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Province denies approval for Ryerson law school

Ministry cites employment concerns for lawyers
|Written By Anita Balakrishnan
Province denies approval for Ryerson law school
The province has denied a request by Ryerson University for enrolment funding for legal education.

Ryerson University has been dealt a major setback in the final stages of its plan for a law school, after the province has said it will not approve Ryerson’s submission to create a new juris doctor program in Toronto.

The Ontario Ministry of Training, Colleges and Universities’ refusal to grant Ryerson program approval for the law school may make it unlikely that the school will be able to move forward an enrolment funding budget it had previously proposed for the law school.

Merrilee Fullerton, the minister of Training, Colleges and Universities, said in an emailed statement that “it was not in the best interest of the people of Ontario to approve the proposal at this time,” citing concerns surrounding the use of tax dollars.

“The Ministry considers many factors in making a recommendation to me. Factors like: whether the program duplicates other programs in the province; labour market demand; student demand; appropriate tuition rates, and if the program aligns with an institutions Strategic Mandate Agreement,” said Fullerton.

Ryerson’s initial proposal was based on escalating provincial funding through 2021, without which it could be unsustainable, according to the Federation of Law Societies of Canada, which reviewed and approved the submission in December 2017.

Ryerson said, however, that it is not looking for new funding but “rather to transfer enrolment funding and OSAP, already approved by the government, toward legal education.”

Ryerson’s law dean of record, Anver Saloojee, said earlier this year that a type of provincial funding called a basic income unit was requested at $5,700 per student for 150 students entering the program in the first year.

Fernando Garcia, vice president of legal and compliance and general counsel at Cargojet, says there are “huge access-to-justice issues” and that the Ryerson program was proposing to deliver the kind of lawyer to the community that would serve more of it.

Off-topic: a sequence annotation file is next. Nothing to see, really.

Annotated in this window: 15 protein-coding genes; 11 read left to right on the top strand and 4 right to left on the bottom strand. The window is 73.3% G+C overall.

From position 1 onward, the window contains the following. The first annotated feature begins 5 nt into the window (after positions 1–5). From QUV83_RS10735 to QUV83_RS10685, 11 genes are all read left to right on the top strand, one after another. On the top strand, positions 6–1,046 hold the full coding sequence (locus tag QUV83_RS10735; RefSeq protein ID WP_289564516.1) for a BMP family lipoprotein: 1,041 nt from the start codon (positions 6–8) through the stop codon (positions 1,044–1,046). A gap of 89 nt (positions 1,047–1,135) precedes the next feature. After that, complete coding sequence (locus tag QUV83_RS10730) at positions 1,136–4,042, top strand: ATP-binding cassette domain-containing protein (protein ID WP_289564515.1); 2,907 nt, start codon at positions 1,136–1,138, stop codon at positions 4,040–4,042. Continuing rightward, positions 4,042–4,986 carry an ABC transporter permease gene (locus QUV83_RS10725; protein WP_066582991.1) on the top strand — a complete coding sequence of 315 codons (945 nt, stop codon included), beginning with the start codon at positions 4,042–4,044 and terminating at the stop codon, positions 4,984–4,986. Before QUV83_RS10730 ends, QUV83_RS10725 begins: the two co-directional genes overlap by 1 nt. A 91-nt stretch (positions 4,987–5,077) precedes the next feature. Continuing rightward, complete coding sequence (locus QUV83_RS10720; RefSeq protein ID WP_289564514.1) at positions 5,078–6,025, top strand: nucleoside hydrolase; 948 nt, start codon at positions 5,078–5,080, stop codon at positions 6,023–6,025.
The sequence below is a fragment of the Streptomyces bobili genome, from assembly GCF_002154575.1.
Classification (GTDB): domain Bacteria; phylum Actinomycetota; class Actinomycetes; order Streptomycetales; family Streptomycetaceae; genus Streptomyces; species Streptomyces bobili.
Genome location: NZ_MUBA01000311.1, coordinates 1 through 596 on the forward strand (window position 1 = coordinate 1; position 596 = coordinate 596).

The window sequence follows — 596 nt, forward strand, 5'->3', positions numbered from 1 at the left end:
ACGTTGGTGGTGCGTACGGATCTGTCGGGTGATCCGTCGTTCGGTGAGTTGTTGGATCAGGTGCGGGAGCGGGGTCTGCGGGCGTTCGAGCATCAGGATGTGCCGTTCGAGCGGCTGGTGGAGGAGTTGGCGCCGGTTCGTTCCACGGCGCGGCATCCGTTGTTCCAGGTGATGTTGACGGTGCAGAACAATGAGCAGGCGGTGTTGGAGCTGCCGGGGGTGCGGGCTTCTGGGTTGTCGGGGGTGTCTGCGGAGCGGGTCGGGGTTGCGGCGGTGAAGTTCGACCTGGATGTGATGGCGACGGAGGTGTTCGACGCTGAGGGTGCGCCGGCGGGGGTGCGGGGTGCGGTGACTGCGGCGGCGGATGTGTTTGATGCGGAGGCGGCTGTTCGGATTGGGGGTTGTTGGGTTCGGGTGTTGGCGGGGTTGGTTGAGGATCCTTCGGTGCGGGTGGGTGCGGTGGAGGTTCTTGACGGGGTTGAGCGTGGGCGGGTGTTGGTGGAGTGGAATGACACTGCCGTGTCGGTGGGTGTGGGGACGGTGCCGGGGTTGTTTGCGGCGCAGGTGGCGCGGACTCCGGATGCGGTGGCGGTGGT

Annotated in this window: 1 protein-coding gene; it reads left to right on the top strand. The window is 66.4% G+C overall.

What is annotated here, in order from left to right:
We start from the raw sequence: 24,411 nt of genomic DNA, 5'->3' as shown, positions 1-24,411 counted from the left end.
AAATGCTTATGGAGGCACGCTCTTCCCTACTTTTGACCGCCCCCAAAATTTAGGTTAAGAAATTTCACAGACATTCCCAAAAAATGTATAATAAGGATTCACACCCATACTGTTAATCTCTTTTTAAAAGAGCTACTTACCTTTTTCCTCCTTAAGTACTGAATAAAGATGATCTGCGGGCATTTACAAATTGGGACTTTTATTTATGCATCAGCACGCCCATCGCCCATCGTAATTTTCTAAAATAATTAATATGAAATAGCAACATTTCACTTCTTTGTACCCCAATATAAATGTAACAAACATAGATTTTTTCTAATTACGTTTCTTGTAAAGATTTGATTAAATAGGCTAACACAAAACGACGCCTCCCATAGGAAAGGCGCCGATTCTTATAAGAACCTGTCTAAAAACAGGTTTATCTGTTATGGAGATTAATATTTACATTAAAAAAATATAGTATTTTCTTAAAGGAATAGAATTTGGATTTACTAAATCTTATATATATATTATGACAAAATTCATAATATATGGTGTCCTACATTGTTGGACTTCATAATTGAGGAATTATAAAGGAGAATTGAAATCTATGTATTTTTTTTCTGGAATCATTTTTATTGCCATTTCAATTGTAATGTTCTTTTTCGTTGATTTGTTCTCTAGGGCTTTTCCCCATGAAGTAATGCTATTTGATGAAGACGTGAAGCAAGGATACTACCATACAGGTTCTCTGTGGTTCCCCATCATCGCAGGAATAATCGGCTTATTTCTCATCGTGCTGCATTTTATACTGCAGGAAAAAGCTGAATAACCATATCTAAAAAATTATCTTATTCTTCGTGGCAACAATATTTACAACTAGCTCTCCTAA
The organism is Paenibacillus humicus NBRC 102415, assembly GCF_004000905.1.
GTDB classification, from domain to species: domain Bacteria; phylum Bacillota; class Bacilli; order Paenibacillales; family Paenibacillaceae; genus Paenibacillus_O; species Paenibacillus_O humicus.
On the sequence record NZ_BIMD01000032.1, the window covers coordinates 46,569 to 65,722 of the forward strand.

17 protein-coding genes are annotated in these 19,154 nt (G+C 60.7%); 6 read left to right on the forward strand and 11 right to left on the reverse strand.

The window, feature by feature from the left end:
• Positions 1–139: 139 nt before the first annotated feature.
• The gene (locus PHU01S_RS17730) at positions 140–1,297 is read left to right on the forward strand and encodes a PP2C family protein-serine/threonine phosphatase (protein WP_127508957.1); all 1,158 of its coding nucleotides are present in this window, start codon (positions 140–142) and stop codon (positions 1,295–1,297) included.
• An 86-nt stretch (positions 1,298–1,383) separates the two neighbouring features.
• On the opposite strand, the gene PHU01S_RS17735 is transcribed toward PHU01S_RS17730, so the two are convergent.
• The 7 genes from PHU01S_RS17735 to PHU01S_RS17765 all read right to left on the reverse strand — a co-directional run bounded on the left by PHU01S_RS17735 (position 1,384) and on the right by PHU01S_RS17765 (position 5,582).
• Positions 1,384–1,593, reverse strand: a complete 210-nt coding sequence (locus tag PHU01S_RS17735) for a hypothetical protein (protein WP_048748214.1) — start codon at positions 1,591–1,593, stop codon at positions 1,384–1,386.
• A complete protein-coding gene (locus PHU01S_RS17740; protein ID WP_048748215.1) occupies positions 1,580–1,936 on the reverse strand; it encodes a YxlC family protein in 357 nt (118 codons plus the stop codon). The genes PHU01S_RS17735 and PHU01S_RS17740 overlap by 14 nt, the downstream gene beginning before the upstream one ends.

“There’s lots of opportunities that could come around. For example, if you can’t afford a lawyer but you have a new type of lawyer that comes out who utilizes legal technology to minimize the cost of providing legal services, you can now, in essence, hit a whole new market that was not being served before because it couldn’t afford it,” he says.

The manager of public affairs of university relations at Ryerson University, Johanna VanderMaas, said in an emailed statement that the school is “very disappointed” and noted that the law school had been approved by three accreditation bodies.

“We will continue to work in good faith with the provincial government to explore a path forward to offer OSAP-eligible legal education that’s innovative, promotes access and diversity and produces practice-ready lawyers to meet the growing needs of Ontarians and small businesses across the province,” she says.

However, in her statement, Fullerton said that law “jobs are expected to be more difficult to find, the probability of unemployment is higher and wages and salaries have recently increased at a slower rate than other occupations.”

Ryerson’s law degree program was set to open applications in August 2019 and begin classes in September 2020, the school’s website says.

The addition of another Toronto-area law school would have made it the ninth in Ontario and 24th in the nation, based on data from the Council of Canadian Law Deans.

However, the proposal came at a time when some young lawyers said they were facing a number of challenges, including mounting debt and a job shortage.

Statistics from the law society and from Ryerson’s law school approval proposal FLSC show the average debt of first-year Ontario law students is $35,358, which rises to an average of $53,876 in the second year and $71,444.17 in the third year.

Then comes the challenge of finding a job to pay down that debt.

A May 2018 report about the lawyer licensing process by the Law Society of Ontario’s Professional Development and Competence Committee said only 10 per cent of Ontario law firms currently provide articling positions.

An estimate by the Higher Education Quality Council of Ontario projects 1.6 new licensed lawyers for every one practising position in Ontario by 2025.

Ryerson initially set tuition at $20,000 per year for law students, according to a report last year from the Academic Standards Committee of Ryerson’s Senate.

Law schools need to change to become more closely aligned with the marketplace for legal services, says Mark Cohen, CEO of Legal Mosaic, a legal business consultancy firm.

Cohen says he is “really disappointed” with the province’s decision.

“Ryerson was to be a very different type of law school with a very different curriculum. . . . And it was really designed to address and remedy the very problems that were cited as the reasons for voting down the proposal,” he says.

— With files from Aidan Macnab

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